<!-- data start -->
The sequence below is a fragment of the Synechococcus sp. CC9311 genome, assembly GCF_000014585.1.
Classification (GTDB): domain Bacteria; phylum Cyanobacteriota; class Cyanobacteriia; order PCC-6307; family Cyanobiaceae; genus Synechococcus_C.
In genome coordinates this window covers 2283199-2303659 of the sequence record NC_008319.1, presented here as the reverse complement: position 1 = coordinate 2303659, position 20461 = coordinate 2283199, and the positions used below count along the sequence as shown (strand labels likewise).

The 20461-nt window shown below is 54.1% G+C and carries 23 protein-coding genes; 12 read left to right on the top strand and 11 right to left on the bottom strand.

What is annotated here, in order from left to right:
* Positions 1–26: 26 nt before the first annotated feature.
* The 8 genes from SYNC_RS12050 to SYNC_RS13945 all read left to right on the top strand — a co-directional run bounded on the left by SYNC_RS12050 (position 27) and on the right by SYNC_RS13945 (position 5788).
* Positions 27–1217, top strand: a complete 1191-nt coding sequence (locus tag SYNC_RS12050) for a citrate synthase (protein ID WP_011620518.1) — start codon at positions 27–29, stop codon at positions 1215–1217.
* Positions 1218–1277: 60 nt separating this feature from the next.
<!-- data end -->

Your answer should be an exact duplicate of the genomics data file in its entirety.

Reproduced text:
The sequence below is a fragment of the Synechococcus sp. CC9311 genome, assembly GCF_000014585.1.
Classification (GTDB): domain Bacteria; phylum Cyanobacteriota; class Cyanobacteriia; order PCC-6307; family Cyanobiaceae; genus Synechococcus_C.
In genome coordinates this window covers 2283199-2303659 of the sequence record NC_008319.1, presented here as the reverse complement: position 1 = coordinate 2303659, position 20461 = coordinate 2283199, and the positions used below count along the sequence as shown (strand labels likewise).

The 20461-nt window shown below is 54.1% G+C and carries 23 protein-coding genes; 12 read left to right on the top strand and 11 right to left on the bottom strand.

What is annotated here, in order from left to right:
* Positions 1–26: 26 nt before the first annotated feature.
* The 8 genes from SYNC_RS12050 to SYNC_RS13945 all read left to right on the top strand — a co-directional run bounded on the left by SYNC_RS12050 (position 27) and on the right by SYNC_RS13945 (position 5788).
* Positions 27–1217, top strand: a complete 1191-nt coding sequence (locus tag SYNC_RS12050) for a citrate synthase (protein ID WP_011620518.1) — start codon at positions 27–29, stop codon at positions 1215–1217.
* Positions 1218–1277: 60 nt separating this feature from the next.